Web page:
Such effort for improvement, however, should be made on a daily basis. The party's central committee should develop its ability to understand and respond to the feelings of voters who are looking for a new course for Japan and to convey and talk with them about our reform policies in our daily activities.
I would like to express my determination to gather the party's wisdom and ability to play the role of a "reformer" which can show a bright future course to citizens who pursue an alternative way under the turbulent political condition.
Thirdly, I will touch on a role as a political party "promoting public collaboration" which will further develop public movements in various fields.
We fought in the recent election under a situation in which people's movements in various fields have increased more than ever. Now what I want to emphasize is that in every field, people's struggles continue until they achieve favorable results.
Power of public movements worked as huge pressure against political parties driving anti-people policies during the election campaign.
For example, the Liberal Democratic, Democratic, and Komei parties, which have pushed forward with the consumption tax hike, tried to exclude the tax hike from election issues. In a commercial TV network's debate of party leaders during the campaign, when a program host asked LDP President Abe for a yes-no answer about the need to increase the consumption tax rate, Abe refused to provide a clear answer. This raised a giggle among the other leaders. The LDP really wanted to put the issue on the back burner during the election campaign.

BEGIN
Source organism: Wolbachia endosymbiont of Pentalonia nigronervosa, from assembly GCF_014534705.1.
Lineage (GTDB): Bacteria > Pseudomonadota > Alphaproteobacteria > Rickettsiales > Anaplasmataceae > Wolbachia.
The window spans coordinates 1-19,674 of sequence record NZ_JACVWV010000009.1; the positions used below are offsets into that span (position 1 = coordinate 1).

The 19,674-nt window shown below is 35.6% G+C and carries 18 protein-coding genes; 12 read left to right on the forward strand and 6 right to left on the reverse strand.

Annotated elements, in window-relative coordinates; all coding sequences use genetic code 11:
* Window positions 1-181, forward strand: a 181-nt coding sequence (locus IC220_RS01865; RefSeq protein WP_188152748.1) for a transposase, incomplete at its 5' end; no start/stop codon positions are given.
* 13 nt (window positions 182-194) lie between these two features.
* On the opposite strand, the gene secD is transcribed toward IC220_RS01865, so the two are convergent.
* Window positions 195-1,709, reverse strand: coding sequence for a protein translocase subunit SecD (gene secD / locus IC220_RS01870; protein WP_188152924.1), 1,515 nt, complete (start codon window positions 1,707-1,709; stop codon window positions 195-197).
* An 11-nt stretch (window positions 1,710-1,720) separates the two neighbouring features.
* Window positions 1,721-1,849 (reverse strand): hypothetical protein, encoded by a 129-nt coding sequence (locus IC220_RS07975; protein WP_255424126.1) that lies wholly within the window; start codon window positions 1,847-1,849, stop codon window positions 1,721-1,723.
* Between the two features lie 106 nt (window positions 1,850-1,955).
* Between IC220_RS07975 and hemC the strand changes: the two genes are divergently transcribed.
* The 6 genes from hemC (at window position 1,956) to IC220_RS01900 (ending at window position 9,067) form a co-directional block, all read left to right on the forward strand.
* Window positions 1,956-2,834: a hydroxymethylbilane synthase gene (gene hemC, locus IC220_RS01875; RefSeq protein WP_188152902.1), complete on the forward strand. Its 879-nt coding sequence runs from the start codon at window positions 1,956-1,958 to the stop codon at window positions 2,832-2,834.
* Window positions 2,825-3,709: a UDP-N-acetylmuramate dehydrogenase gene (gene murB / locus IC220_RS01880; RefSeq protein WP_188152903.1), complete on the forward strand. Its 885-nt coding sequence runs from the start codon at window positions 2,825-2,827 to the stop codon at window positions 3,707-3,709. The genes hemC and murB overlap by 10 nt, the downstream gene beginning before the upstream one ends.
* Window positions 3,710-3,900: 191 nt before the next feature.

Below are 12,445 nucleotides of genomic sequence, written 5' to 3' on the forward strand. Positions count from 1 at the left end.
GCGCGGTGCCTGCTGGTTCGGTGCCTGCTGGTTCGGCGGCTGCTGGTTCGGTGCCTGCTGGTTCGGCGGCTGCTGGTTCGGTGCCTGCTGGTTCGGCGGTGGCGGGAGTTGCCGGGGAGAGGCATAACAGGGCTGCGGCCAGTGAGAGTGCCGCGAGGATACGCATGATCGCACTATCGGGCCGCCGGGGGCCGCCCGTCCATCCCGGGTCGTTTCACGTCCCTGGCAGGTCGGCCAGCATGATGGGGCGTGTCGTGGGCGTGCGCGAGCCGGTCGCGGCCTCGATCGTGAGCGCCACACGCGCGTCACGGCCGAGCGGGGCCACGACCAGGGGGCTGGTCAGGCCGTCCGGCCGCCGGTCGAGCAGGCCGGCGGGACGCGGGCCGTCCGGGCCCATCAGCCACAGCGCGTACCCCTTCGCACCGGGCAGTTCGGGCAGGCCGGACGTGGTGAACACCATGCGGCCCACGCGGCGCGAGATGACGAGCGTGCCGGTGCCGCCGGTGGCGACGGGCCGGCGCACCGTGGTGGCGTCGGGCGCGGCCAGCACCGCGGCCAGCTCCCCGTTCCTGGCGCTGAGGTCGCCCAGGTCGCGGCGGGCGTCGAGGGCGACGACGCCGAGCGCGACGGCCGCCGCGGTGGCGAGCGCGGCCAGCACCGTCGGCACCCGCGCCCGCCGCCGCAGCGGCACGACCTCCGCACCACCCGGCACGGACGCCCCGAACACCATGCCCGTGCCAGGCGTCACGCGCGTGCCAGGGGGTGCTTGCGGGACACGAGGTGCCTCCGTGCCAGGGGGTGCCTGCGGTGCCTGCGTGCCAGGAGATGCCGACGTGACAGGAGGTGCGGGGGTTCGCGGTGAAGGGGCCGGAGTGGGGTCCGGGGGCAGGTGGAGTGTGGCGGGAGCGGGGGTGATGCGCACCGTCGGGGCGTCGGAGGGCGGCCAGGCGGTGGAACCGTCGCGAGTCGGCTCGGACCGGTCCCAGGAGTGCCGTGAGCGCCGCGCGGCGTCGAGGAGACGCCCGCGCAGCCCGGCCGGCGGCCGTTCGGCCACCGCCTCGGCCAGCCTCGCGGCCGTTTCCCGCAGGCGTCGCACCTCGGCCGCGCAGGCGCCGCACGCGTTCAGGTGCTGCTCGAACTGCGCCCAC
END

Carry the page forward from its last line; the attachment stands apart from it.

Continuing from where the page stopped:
Regarding the Trans-Pacific Partnership free-trade framework, the LDP during the election campaign promised to "oppose the framework if it requires a 'no-holds-barred abolition of tariffs' as a precondition for joining the TPP." Abe also assumed a non-committal stance on the TPP issue in an NHK interview. More than 160 LDP candidates, however, won their seats in the election by pledging to "object to the TPP".